Updated: Feb 1
We all know that eating home cooked food is better for us than eating packaged foods. Packaged foods tend to be highly processed, which means many of the nutrients from the original food source have been lost. They are also often laden with sugar and added chemicals, both of which, if consumed over time, are likely to do significant damage to our bodies. When we cook at home, we are in control - we can pack the dish full of fresh vegetables and we wouldn’t dream of adding sugar to bread or pasta sauces.
But cooking from scratch every day is hard right?
Modern life is busy. Most of us are either working long hours, commuting for miles each day, trying to juggle work with parenting, or all of the above! I know I found it really hard when I was working a stressful corporate job and commuting for 2 hours each day. I regularly left the house at 7am and I wasn’t home until 8pm. There were days when I’d eat badly because I felt like I had no time for anything better.
Despite this lifestyle, I’ve always known how important good nutrition is to the way I feel – it effects my energy levels, how well I sleep, how anxious I am, and how likely I am to get an infection. This is true for everyone of course, but it’s not always easy to hear these cries from your body, especially if you are used to feeling these symptoms.
A few years ago I started to look at how I could make home cooking easier, in order to avoid making poor food choices because of time constraint.
The answer turned out to be pretty simple: it’s all in the prep.
So, in this blog I am sharing with you my top tips on meal preparation, so that you too, can find a way to keep home cooking a priority within your schedule.
1. Plan your meals
Sit down for half an hour at the same time each week to write your weekly schedule.
Make sure you include all three meals in the day and snacks – it’s better to be prepared for snacking, that way you can avoid the rubbish.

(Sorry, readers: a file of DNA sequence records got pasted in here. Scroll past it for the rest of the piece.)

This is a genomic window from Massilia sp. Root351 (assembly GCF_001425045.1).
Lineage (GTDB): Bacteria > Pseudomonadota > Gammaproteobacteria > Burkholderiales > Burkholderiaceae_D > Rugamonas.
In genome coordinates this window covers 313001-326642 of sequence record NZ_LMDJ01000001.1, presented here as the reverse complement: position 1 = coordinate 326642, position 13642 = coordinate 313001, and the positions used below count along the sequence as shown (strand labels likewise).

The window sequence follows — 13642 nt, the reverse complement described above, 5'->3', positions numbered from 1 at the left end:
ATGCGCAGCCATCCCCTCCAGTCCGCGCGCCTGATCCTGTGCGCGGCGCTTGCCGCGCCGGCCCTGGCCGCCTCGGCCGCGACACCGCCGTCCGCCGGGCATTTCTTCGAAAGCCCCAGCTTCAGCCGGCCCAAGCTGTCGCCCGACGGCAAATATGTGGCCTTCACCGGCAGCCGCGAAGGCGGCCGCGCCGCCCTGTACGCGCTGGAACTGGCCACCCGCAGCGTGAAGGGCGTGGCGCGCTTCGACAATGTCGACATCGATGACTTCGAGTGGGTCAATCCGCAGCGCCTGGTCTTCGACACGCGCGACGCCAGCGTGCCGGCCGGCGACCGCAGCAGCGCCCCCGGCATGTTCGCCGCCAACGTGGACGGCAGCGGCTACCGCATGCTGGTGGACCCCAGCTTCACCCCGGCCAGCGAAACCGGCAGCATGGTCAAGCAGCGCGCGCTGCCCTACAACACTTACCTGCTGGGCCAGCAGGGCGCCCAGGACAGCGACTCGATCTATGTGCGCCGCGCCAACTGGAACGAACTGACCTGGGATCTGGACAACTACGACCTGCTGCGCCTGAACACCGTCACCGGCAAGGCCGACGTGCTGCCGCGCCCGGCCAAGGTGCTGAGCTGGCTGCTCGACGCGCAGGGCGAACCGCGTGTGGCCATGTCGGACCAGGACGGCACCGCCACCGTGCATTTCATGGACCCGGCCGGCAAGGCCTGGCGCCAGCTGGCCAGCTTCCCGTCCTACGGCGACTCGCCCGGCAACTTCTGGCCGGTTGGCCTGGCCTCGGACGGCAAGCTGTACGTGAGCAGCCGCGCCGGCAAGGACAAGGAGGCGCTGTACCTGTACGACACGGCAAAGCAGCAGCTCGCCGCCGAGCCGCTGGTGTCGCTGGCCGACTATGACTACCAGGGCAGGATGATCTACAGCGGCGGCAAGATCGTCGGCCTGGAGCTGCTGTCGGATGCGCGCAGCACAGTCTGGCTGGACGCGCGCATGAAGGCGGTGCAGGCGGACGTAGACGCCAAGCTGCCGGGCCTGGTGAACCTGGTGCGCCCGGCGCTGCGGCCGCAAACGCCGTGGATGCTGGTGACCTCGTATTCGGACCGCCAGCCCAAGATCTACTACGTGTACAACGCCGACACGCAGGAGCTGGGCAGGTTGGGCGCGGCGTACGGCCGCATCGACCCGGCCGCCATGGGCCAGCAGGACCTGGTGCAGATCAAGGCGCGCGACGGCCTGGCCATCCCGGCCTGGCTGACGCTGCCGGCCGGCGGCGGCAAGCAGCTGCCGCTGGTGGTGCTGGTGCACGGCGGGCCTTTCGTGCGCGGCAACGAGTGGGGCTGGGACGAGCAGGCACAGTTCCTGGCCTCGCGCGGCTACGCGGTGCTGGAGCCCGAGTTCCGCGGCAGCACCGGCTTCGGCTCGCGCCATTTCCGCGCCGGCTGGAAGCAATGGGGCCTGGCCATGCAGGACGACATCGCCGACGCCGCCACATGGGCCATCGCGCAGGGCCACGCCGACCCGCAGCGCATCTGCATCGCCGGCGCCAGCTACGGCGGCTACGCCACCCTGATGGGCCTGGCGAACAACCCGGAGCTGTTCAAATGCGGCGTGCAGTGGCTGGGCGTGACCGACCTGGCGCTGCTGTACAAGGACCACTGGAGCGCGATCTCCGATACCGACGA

If you know you’ll be out for lunches or you want a night off cooking, schedule it in. We all need a take-away once in a while, but when we know which day it is, we know how much to buy outside of it and we keep it as a day to look forward to.
Use recipe books and websites to give you inspiration to keep meals interesting.
Stick to your meal list when you shop.
2. Make your kitchen inviting – clear it out!
There’s nothing less inviting than opening the fridge and seeing mouldy vegetables forgotten about or gone-off leftovers. Clear out your fridge – get rid of everything that is past it’s best by date and clean it.
Create zones in your fridge for different produce e.g. dairy, meat, vegetables. This will help you stay on top of what is there and avoid unnecessary additional shopping.
Take vegetables out of the plastic they are packaged in, chop them up and put them in bowls so they are ready for your next meal.
Take herbs out of their plastic wrappers and put them in a glass of water by the window – this will keep them fresh for longer.
Buy some glass jars to store your dried goods in and label them for easy access.
3. Use your freezer
Buy some containers for storing leftovers in the freezer. Label them up for when they need to be eaten by.
Try not to let fresh herbs, vegetables or loaves of bread go off if you can’t eat them that week, chop them up, put them in a bag and freeze them for use later.
Keep frozen chopped up bananas and berries – they are brilliant for smoothies, porridge and for making healthy last-minute desserts.
4. Cook once, eat (at least) twice
Soups, stews and curries keep particularly well and actually develop flavour over time – make sure you have at least a couple of these in your weekly schedule.
You don’t have to eat the same thing twice in a week! Store the leftovers in the freezer for the following week.
Plan to have a sauce two or three times in a week in different ways - e.g. make enough pesto for spreading over salmon or chicken, for stirring through pasta, or through roasted veggies.
Make big batches of granola and snacks and store them in airtight jars, the fridge or freezer. Make enough to last a couple of weeks.
5. Schedule in an hour or two for food prep each week
Use this time to chop vegetables and make some of the big batch items like granola and soups.
Prepare breakfasts – overnight chia puddings or oats take literally 5 minutes to make and you will have a nutritious breakfast ready to go in the morning.
Prepare grains – make up a few portions of rice, quinoa or couscous that you can have alongside lunches or dinners throughout the week.
Enlist helpers! I get my husband to do the chopping while I’m cooking, but this can also be a fun thing to get kids involved in.